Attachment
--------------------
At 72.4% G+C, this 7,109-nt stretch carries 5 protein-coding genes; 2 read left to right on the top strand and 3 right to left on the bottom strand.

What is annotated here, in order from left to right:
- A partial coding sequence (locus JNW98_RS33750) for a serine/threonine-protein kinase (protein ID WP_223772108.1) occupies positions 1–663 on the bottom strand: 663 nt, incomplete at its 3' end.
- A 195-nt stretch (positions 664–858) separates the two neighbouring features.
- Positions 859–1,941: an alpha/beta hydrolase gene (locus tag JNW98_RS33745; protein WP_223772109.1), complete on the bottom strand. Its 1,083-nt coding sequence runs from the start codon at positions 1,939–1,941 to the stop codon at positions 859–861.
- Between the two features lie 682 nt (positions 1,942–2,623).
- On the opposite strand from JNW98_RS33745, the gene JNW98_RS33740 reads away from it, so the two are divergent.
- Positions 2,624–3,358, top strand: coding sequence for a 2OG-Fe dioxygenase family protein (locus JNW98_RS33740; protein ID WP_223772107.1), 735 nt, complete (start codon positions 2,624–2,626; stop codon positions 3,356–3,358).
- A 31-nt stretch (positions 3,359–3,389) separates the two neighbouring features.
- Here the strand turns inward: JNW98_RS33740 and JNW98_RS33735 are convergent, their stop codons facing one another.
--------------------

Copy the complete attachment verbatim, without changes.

At 72.4% G+C, this 7,109-nt stretch carries 5 protein-coding genes; 2 read left to right on the top strand and 3 right to left on the bottom strand.

What is annotated here, in order from left to right:
- A partial coding sequence (locus JNW98_RS33750) for a serine/threonine-protein kinase (protein ID WP_223772108.1) occupies positions 1–663 on the bottom strand: 663 nt, incomplete at its 3' end.
- A 195-nt stretch (positions 664–858) separates the two neighbouring features.
- Positions 859–1,941: an alpha/beta hydrolase gene (locus tag JNW98_RS33745; protein WP_223772109.1), complete on the bottom strand. Its 1,083-nt coding sequence runs from the start codon at positions 1,939–1,941 to the stop codon at positions 859–861.
- Between the two features lie 682 nt (positions 1,942–2,623).
- On the opposite strand from JNW98_RS33745, the gene JNW98_RS33740 reads away from it, so the two are divergent.
- Positions 2,624–3,358, top strand: coding sequence for a 2OG-Fe dioxygenase family protein (locus JNW98_RS33740; protein ID WP_223772107.1), 735 nt, complete (start codon positions 2,624–2,626; stop codon positions 3,356–3,358).
- A 31-nt stretch (positions 3,359–3,389) separates the two neighbouring features.
- Here the strand turns inward: JNW98_RS33740 and JNW98_RS33735 are convergent, their stop codons facing one another.